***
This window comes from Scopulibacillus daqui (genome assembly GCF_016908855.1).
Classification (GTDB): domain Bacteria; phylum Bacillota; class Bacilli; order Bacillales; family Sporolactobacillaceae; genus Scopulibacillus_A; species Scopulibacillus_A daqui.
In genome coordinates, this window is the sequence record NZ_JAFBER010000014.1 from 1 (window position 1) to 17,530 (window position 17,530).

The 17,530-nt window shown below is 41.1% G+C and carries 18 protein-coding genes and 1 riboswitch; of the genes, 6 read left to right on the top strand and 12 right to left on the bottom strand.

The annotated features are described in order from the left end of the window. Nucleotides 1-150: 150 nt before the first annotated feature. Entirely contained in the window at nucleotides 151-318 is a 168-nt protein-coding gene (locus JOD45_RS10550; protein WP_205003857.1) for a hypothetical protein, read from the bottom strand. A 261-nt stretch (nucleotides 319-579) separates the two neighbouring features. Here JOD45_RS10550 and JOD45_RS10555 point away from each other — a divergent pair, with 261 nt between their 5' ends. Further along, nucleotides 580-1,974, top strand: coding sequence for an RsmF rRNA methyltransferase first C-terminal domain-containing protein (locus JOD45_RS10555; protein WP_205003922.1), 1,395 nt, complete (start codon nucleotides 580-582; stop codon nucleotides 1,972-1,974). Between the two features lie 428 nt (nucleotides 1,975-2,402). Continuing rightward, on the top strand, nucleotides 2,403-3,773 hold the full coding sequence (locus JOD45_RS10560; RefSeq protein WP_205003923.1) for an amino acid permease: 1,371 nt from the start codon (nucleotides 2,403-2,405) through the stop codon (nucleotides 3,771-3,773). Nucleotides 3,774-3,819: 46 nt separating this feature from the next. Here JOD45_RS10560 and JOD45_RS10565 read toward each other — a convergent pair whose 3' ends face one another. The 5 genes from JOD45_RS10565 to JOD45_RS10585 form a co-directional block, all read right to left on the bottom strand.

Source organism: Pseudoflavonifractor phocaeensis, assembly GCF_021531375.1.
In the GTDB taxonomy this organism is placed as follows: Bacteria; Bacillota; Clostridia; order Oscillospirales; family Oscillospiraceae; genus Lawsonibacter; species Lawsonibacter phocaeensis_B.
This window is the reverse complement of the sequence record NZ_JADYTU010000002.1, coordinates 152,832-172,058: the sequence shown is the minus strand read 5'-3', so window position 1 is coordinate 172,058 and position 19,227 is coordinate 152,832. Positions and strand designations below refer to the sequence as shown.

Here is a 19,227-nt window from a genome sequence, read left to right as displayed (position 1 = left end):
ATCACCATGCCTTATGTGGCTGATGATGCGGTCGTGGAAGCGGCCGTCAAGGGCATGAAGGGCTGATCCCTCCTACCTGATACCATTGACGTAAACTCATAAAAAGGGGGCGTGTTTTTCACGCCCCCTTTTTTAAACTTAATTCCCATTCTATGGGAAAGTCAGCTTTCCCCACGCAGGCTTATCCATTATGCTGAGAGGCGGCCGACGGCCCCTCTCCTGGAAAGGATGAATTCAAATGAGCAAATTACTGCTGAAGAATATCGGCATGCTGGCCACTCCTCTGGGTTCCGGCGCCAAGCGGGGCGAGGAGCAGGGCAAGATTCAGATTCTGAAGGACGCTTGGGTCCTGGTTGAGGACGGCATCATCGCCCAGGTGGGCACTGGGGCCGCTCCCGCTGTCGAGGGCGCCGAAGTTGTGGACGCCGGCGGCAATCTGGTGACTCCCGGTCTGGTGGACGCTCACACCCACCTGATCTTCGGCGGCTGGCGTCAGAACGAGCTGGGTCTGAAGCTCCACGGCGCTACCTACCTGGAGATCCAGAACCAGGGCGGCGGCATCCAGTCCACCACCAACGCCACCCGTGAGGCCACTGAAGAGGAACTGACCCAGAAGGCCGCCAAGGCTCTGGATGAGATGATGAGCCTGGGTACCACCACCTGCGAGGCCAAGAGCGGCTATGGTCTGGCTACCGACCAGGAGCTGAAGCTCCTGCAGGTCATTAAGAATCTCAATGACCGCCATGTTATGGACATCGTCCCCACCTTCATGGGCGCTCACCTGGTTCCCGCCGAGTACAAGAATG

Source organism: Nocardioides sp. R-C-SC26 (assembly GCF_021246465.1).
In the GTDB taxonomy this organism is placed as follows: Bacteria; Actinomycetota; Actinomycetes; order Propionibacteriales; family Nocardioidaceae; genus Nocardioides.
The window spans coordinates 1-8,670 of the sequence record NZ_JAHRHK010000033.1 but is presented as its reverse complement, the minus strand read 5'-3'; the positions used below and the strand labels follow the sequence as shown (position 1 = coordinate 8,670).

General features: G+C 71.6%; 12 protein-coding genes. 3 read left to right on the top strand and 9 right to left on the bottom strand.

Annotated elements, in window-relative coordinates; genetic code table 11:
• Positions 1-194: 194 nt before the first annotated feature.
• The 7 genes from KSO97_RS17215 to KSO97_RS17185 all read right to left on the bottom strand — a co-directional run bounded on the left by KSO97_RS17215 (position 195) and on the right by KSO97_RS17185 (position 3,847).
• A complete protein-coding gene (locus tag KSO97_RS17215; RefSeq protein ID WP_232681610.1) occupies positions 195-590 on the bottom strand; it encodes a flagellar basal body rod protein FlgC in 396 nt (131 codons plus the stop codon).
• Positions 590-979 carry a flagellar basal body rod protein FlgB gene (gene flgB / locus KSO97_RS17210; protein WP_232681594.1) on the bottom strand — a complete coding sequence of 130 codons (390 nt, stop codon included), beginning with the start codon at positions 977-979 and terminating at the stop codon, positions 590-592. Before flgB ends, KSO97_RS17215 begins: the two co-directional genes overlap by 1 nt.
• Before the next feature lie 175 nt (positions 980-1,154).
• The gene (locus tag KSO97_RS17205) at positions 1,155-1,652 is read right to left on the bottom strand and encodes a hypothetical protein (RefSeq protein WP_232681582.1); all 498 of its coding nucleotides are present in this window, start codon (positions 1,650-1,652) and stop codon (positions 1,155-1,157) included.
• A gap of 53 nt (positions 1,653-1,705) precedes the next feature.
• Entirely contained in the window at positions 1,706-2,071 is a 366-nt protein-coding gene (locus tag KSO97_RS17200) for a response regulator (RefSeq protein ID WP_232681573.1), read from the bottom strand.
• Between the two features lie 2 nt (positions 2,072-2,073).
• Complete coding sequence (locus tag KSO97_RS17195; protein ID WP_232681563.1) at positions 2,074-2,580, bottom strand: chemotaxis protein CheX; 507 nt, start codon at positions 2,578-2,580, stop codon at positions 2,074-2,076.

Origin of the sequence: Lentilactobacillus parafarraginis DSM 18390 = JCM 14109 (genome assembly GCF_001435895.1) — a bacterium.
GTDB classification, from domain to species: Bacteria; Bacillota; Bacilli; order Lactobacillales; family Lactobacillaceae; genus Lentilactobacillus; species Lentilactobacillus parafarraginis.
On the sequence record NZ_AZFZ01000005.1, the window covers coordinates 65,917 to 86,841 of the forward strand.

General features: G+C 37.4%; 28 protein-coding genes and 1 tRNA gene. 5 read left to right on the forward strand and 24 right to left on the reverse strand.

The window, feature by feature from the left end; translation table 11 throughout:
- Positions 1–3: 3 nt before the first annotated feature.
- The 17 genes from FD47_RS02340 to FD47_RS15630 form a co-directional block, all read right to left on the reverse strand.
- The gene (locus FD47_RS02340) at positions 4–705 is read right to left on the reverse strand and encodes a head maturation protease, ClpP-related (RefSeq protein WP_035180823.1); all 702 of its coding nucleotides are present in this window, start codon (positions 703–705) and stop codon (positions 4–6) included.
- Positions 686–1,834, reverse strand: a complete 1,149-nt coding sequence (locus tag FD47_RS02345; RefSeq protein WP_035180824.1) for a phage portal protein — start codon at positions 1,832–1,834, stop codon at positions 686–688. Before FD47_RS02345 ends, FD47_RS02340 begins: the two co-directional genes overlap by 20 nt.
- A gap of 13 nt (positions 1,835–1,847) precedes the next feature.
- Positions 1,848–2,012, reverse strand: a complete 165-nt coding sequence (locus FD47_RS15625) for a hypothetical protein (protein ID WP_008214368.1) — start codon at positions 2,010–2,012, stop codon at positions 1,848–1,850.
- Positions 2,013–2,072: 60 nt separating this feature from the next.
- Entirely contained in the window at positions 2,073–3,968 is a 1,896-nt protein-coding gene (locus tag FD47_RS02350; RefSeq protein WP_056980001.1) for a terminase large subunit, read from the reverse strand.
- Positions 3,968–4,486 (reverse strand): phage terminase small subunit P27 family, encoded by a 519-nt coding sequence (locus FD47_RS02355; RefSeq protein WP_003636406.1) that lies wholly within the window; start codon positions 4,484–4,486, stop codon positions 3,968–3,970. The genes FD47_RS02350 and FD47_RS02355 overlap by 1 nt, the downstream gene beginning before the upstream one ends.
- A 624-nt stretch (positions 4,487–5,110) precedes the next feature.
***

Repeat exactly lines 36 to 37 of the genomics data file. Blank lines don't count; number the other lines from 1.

- Positions 1,848–2,012, reverse strand: a complete 165-nt coding sequence (locus FD47_RS15625) for a hypothetical protein (protein ID WP_008214368.1) — start codon at positions 2,010–2,012, stop codon at positions 1,848–1,850.
- Positions 2,013–2,072: 60 nt separating this feature from the next.